UN Women signs a tripartite agreement with the African Development Bank and the Government of South Sudan to promote women and youth’s economic empowerment
UN Women and the Government of South Sudan continue their longstanding partnership of empowering women and youth in South Sudan with the signing of a new project. The project promotes women and youth’s economic empowerment through their effective integration and participation in the private sector growth and development.
With the USD 2.145 million support from the Government of South Sudan, through the African Development Bank, UN Women will work together with partners to strengthen women and youth’s resilience to build business and financial management capacities to improve their income and agency to live a more fulling life.
“UN Women sees this as an ample opportunity to strengthen women and youth’s access to sustainable income and livelihoods”, says UN Women’s Country Representative Peterson Magoola.
The programme, which will be implemented by UN Women in close collaboration with the Ministry of Youth and Sports and the Gender and Youth Cluster, is expected to create more than 1500 jobs for youth and women in South Sudan. This will be done through the establishment of 300 women and youth-led medium and small enterprises (MSEs), providing interest free loans to women and youth-led MSEs, and have women and youth-led MSEs increase their revenue. In addition to youth and women, the programme also targets ex-combats, returnees, and persons with disabilities. The programme builds upon the ongoing women’s economic empowerment initiatives, access to income and sustainable livelihoods supported by UN Women.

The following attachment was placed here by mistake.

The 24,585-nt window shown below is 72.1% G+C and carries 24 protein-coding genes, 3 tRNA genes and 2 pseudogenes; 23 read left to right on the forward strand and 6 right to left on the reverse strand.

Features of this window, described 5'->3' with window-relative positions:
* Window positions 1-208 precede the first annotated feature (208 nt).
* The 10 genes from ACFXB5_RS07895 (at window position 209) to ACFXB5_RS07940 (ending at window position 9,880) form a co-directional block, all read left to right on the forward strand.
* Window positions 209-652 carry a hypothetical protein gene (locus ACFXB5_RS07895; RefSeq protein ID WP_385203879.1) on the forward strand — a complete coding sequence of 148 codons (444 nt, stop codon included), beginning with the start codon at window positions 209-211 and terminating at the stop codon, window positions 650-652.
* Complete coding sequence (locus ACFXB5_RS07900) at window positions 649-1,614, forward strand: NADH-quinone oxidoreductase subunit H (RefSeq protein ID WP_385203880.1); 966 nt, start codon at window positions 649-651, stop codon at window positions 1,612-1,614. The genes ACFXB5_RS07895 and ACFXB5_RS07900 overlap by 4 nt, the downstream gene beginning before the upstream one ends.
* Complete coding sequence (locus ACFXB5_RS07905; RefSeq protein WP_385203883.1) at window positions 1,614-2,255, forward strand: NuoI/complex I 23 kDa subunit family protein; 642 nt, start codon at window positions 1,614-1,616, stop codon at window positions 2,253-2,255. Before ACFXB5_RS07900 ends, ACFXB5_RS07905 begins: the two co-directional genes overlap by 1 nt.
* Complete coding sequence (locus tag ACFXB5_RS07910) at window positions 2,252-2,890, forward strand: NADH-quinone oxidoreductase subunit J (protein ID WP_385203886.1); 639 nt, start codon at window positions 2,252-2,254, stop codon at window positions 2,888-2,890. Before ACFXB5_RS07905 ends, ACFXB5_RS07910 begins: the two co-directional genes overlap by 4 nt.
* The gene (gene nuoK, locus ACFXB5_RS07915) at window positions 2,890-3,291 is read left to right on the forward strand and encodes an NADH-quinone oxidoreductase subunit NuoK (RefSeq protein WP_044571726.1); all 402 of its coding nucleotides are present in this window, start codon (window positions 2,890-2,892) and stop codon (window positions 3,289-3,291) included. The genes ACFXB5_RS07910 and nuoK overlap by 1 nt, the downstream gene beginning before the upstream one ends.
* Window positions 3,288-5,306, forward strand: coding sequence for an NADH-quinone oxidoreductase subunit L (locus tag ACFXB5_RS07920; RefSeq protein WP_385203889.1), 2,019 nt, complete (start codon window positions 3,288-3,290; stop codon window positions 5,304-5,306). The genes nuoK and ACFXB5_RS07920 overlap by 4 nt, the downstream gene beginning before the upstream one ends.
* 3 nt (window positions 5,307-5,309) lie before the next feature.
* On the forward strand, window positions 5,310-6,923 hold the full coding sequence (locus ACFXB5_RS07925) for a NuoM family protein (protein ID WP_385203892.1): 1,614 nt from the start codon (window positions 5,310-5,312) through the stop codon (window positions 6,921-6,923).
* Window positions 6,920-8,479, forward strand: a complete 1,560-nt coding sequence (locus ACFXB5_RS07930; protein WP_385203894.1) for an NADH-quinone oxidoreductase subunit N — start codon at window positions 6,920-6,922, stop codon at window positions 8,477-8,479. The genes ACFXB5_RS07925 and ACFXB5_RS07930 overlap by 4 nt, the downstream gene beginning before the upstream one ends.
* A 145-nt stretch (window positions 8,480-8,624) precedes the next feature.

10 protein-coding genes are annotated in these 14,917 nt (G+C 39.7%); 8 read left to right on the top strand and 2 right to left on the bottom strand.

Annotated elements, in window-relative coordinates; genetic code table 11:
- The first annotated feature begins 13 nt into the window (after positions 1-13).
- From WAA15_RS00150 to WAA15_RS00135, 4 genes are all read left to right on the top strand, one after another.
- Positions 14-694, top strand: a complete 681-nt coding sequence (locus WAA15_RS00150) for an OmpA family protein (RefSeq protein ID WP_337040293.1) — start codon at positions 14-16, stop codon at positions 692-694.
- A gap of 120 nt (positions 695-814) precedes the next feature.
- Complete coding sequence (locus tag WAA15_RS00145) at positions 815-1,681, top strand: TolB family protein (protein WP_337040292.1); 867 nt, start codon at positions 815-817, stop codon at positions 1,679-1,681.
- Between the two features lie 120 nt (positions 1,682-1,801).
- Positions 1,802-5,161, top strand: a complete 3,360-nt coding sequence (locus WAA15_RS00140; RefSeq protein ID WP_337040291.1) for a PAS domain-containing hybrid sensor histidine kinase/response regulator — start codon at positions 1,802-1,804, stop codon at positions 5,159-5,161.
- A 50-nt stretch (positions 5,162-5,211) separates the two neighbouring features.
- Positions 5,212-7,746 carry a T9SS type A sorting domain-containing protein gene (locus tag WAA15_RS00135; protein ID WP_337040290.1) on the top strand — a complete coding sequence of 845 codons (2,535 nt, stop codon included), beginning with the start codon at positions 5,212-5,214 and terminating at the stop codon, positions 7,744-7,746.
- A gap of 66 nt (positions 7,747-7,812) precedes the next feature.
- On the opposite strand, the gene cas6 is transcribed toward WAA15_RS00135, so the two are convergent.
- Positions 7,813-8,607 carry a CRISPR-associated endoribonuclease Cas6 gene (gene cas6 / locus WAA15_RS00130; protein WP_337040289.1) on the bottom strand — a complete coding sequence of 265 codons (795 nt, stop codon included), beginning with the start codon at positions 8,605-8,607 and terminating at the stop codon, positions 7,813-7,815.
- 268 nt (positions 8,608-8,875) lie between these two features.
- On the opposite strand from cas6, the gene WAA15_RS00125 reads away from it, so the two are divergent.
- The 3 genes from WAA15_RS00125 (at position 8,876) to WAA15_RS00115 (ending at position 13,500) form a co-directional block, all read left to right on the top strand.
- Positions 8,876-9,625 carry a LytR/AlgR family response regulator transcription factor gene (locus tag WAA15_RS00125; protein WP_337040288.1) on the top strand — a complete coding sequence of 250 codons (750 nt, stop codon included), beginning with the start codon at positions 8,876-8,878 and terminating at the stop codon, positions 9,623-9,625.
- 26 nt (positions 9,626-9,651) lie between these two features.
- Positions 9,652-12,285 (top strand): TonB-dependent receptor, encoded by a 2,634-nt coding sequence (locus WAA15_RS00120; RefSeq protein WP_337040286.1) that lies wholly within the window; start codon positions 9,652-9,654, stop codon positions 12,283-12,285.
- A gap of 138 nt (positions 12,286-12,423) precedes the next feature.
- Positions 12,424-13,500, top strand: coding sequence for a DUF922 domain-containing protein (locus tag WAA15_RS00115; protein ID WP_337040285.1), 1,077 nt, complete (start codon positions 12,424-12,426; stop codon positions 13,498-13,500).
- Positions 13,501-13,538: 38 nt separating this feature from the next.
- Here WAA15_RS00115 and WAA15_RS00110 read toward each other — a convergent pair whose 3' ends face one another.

“Women of South Sudan are very daring and hardworking and with this support they are geared to improve their lives for the better”, emphasizes the Minister of Finance and Economic Planning Honorable Agak Achuil Lual.
The protracted conflict in South Sudan has disproportionately affected women and youth’s income and livelihoods. Women and youth form the largest proportion of the South Sudanese population, yet most of them remain unemployed and living below the poverty line. Their economic participation is hampered by multiple factors, including high illiteracy level, lack of adequate and quality skills especially vocational, entrepreneurship, and business and financial management skills, and poor access to productive resources, such as land, production inputs, technology, and financing.